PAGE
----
Meet John Field, Nocturne Pioneer
One of the most melodious voices in classical music comes from Ireland, so spend St. Patrick’s Day season with this cherished set of solo piano works!
Irish musicians have graced us in every music genre, from the poignant alternative rock of The Cranberries to those catchy, timeless traditional dances. And where would we Bostonians be without our Dropkick Murphys?
But what about classical music? There's a small collection of Irish classical composers (see Laura Carlo's blog post about some of them!); the tiny island ended up with far fewer composers than, say, France, Austria, and Germany during that era. But there is at least one Irish fellow you should know about – and his tunes deserve to be played at full volume all week long.
John Field was born in Dublin in 1782, at the height of Mozart’s reign of popularity. After years of musical homeschooling, he moved to London to study with Muzio Clementi, paying for lessons through piano demonstrations and sales. He settled in Russia when he was 21 and ended up making quite a name for himself throughout Europe as a composer, pianist, and teacher.
Field’s most popular and enduring works, by far, are his set of eighteen* nocturnes for solo piano; he’s credited as the creator of the nocturne genre. If you’re a fan of Chopin’s piano nocturnes, you’re going to love these too. Written decades before Chopin’s, they use a more simplistic harmonic grammar, so the result is an incredibly pastoral and honest piece of music with a delicate melody.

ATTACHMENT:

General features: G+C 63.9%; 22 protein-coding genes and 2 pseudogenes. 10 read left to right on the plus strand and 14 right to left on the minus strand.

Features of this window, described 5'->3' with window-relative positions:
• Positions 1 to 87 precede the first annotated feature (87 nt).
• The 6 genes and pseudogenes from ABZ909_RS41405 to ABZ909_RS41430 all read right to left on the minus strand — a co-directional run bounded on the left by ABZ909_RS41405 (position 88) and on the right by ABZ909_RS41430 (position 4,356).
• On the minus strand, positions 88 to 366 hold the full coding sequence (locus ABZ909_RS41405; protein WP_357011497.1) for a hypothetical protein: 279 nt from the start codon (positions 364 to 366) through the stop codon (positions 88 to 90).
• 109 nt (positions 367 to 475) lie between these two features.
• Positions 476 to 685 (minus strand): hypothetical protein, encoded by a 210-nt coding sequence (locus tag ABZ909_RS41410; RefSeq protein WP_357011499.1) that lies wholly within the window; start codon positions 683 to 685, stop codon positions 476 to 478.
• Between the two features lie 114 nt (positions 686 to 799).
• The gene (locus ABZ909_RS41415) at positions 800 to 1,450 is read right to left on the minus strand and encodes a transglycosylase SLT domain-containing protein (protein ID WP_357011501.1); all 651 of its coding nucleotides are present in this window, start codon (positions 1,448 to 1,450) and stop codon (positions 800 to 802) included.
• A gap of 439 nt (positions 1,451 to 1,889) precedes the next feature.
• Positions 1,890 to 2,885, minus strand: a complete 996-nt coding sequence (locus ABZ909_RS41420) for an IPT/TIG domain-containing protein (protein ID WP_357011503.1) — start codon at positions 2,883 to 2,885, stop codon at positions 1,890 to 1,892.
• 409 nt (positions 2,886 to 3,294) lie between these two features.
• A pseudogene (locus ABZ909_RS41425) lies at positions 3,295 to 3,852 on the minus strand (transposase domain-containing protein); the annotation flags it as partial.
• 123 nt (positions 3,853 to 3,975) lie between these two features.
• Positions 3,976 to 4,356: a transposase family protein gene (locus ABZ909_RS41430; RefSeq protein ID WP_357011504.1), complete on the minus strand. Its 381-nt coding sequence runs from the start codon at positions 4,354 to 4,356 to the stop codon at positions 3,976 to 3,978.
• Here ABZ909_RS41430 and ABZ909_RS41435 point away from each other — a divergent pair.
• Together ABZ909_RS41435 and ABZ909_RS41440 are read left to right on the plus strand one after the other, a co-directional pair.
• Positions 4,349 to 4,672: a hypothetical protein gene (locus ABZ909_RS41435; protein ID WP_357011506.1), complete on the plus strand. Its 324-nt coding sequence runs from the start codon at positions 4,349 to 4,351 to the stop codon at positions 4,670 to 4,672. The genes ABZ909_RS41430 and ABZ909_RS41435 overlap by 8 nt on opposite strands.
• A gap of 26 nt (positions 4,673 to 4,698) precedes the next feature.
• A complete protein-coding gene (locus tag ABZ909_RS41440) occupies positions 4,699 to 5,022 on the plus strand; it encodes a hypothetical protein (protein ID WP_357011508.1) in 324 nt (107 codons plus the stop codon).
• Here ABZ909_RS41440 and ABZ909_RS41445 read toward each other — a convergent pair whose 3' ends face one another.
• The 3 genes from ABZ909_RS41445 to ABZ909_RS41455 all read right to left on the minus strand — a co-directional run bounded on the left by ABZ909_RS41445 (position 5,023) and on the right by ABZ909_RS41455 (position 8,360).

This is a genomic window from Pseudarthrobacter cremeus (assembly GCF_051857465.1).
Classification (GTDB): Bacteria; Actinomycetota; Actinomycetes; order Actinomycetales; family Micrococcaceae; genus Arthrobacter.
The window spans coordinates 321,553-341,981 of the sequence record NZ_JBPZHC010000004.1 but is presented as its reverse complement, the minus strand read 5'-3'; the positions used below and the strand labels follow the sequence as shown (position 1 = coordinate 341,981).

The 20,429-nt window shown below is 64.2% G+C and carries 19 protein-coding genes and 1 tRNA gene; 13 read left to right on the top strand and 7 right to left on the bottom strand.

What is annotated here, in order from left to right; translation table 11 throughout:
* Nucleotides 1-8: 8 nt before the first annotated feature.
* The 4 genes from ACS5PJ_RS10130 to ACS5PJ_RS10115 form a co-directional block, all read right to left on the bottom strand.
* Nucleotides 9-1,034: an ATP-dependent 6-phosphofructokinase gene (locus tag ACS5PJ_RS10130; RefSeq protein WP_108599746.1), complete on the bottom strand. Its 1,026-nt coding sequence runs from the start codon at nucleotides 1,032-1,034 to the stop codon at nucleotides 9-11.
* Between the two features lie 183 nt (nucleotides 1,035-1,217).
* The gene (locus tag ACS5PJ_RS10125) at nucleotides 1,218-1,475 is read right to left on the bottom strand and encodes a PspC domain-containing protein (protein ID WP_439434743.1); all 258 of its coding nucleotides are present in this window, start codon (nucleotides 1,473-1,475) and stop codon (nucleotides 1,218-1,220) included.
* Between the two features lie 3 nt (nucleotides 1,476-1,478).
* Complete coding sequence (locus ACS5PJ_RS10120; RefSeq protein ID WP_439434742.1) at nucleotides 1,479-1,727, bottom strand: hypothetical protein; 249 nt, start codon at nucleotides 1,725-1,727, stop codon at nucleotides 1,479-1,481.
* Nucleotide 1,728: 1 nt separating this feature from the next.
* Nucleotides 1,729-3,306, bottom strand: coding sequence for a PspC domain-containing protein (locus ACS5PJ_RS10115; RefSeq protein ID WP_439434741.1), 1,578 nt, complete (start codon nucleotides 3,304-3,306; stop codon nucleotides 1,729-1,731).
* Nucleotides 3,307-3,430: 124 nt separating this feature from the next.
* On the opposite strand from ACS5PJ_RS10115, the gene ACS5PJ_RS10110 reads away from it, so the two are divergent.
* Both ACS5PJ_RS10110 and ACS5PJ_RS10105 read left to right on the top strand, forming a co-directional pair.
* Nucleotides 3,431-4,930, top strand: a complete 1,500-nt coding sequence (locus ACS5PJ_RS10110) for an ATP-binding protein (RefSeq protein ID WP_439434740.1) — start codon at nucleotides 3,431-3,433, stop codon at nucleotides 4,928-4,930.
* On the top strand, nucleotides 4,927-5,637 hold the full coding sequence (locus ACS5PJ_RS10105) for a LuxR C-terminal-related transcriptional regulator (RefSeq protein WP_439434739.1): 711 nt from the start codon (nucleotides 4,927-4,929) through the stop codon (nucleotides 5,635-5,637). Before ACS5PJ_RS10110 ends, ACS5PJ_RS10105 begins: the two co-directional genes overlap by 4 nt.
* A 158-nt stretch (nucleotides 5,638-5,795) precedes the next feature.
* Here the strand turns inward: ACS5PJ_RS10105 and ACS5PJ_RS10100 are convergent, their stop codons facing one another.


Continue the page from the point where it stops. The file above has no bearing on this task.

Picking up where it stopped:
Now, outside of work, in my “civilian” life, I’m commonly asked about starting places for music lovers who want to dive into the world of classical music. Field's Nocturnes are a perfect starting point: they’re easy to listen to, it’s just one musician playing so it's not too dense, they’re incredibly relaxing, and each of them is short – so you can listen to as many or as few as you want in one sitting.
Given that it is St. Patrick’s Day week, practically a state holiday here in Massachusetts, it’s the perfect time to introduce that ambitious classical music seeker to this set of works. My favorite recording is that of fellow Irishman John O’Conor:
So, crank these up this week, and whisk yourself away to the bustling streets of Dublin for a few minutes. After this week goes by, keep these pieces close still, because warm weather is on the way, and there really isn’t a better set of works to listen to while walking outside, sitting in a sunny spot in the park, or cracking open a book on the hammock – maybe with a Guinness in hand.
* There are eighteen officially-catalogued nocturnes, some having multiple versions, not to mention posthumous discoveries, misattributions, and the general fallibility of early 19th-century music cataloguing.
For more of Field’s Nocturnes, check out our 2016 CD of the Week feature on Elizabeth Joy Roe’s John Field: Complete Nocturnes.